In addition to exploring the magical underworld of the Eddas, Gullveigarbok also provides incantations/songs and unique examples of bind-runes and staves for working runic divinations and practical magick .  The author also describes a type of meditative trance-work, called 'seta', which can be used as a method of astral travel to the underworld.  Vexior 218 chose to retain the original spelling of many Norse names and terms rather than Anglicize them.  This can make reading a bit more laborious for some, but considering the context of the book, I believe this was a wise decision.  Respect for tradition is a central theme throughout the text.  Fortunately the author has provided a pronunciation guide for readers in the Introductiion.  Also included are extensive footnotes further elaborating upon key elements of Norse myth and passages from the Eddas to back up claims.  There is also an Appendix and much-appreciated Index.  One final additon is a beautiful fold-out chart of the Norse Underworld.

The Deluxe edition is a true work of art.  It is hand-bound in rich, maroon, leather.  The mysterious 'LYKYL' bind-rune, which according to the author symbolizes 'Loki within Gullveig', is embossed into the cover.  This bind-rune is comprised of three 'Ansuz' runes, looking like three keys.  The 'Ansuz' rune means: transformation, breath, animating-spirit, and communication.  The three runes joined could also represent the three-fold aspect of Gullveig. The spine includes two raised bands and a raised runic title that is very striking.  The outer edge of the book's cover is decorated with fine tooling -- little hatch marks that lend delicate texture to the book's edge.  The scent of the leather is remarkable.  If I close my eyes I could almost swear I'm sitting in a Ferrari.  The book opens to black textured endpapers.  It is further decorated with a red satin bookmark and finished red head/tail bands.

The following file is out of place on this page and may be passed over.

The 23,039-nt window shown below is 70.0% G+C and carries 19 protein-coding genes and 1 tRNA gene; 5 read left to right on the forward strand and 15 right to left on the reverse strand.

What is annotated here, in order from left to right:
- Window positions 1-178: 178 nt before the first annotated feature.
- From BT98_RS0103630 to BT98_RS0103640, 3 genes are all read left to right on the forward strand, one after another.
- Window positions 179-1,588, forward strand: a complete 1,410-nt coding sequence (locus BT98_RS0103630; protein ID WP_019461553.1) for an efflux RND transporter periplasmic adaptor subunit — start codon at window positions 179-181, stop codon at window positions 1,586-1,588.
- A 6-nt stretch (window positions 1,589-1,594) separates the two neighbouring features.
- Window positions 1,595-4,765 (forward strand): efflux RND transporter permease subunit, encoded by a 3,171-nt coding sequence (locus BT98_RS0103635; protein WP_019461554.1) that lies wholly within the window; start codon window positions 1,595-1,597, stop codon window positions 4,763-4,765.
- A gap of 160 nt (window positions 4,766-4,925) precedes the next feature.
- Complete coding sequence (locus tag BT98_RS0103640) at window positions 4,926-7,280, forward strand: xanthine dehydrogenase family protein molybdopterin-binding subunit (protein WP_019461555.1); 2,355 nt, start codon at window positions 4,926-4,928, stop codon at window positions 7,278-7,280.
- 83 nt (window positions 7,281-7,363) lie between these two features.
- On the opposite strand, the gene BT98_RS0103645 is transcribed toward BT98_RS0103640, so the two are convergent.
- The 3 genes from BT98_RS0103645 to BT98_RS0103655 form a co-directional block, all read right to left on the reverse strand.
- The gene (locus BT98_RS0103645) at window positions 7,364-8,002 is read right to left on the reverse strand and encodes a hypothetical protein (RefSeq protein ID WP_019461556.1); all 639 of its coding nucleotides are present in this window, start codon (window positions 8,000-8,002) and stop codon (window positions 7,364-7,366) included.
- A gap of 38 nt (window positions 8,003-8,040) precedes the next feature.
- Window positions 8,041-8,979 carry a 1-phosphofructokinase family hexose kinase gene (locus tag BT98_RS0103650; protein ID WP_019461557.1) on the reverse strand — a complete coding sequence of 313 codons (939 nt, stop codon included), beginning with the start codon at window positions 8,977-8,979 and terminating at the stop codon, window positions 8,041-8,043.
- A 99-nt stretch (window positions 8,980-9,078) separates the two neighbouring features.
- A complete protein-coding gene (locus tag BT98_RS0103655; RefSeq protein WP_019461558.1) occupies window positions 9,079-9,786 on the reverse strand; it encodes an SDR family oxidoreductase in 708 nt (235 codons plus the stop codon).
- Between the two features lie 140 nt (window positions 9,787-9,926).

Gullveigarbok is printed in very high-quality heavy paper.  It is smooth,  fairly rigid, and of a medium cream color.  Text is crisp and precise.  Chapter headings are printed with maroon ink.  Sixteen marvelous pen & ink drawings are contained within its pages (many full-page).  The plates 'Gullveig, Heidr, and Aurboda ascend from Nifelheimr', 'Heldrasill', and the chapter heading art for 'Gullveig in Aldna' are particularly well done and striking.  The rear of the Deluxe edition has a black envelope fixed to the inside cover.  Inside sits a black card with a LYKYL bind-rune hand-drawn in silver ink and signed by Vexior 218.  What I find most amazing is that Gullveigarbok is the first release by Fall of Man.  Never have I seen such a fine debut title from esoteric press.  They've certainly set the bar high right from the start.  Keep an eye out for their next release, Threshold: Black Magic and Shattered Geometry.